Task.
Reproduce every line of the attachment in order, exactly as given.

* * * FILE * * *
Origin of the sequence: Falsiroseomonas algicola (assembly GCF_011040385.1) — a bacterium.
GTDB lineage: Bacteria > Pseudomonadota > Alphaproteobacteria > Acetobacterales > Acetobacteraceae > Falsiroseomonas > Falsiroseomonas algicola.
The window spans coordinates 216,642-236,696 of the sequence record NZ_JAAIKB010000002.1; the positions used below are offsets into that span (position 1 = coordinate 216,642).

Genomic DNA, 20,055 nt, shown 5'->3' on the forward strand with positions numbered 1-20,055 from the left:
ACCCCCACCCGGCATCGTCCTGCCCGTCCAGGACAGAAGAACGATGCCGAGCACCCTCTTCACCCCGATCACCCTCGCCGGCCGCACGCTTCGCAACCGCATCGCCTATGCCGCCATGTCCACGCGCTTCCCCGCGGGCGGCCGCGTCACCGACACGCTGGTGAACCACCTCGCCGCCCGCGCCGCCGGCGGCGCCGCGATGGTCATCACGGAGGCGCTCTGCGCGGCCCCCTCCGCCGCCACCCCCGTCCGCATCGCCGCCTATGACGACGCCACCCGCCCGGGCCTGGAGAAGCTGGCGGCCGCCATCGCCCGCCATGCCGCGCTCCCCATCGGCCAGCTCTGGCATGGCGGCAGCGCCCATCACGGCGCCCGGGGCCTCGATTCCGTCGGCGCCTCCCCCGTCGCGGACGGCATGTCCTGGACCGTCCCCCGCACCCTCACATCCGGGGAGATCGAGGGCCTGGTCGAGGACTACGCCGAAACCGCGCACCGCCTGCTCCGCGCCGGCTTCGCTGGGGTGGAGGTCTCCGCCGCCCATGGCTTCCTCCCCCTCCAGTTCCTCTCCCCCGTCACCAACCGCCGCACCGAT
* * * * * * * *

Origin of the sequence: Falsiroseomonas algicola (assembly GCF_011040385.1) — a bacterium.
GTDB lineage: Bacteria > Pseudomonadota > Alphaproteobacteria > Acetobacterales > Acetobacteraceae > Falsiroseomonas > Falsiroseomonas algicola.
The window spans coordinates 216,642-236,696 of the sequence record NZ_JAAIKB010000002.1; the positions used below are offsets into that span (position 1 = coordinate 216,642).

Genomic DNA, 20,055 nt, shown 5'->3' on the forward strand with positions numbered 1-20,055 from the left:
ACCCCCACCCGGCATCGTCCTGCCCGTCCAGGACAGAAGAACGATGCCGAGCACCCTCTTCACCCCGATCACCCTCGCCGGCCGCACGCTTCGCAACCGCATCGCCTATGCCGCCATGTCCACGCGCTTCCCCGCGGGCGGCCGCGTCACCGACACGCTGGTGAACCACCTCGCCGCCCGCGCCGCCGGCGGCGCCGCGATGGTCATCACGGAGGCGCTCTGCGCGGCCCCCTCCGCCGCCACCCCCGTCCGCATCGCCGCCTATGACGACGCCACCCGCCCGGGCCTGGAGAAGCTGGCGGCCGCCATCGCCCGCCATGCCGCGCTCCCCATCGGCCAGCTCTGGCATGGCGGCAGCGCCCATCACGGCGCCCGGGGCCTCGATTCCGTCGGCGCCTCCCCCGTCGCGGACGGCATGTCCTGGACCGTCCCCCGCACCCTCACATCCGGGGAGATCGAGGGCCTGGTCGAGGACTACGCCGAAACCGCGCACCGCCTGCTCCGCGCCGGCTTCGCTGGGGTGGAGGTCTCCGCCGCCCATGGCTTCCTCCCCCTCCAGTTCCTCTCCCCCGTCACCAACCGCCGCACCGAT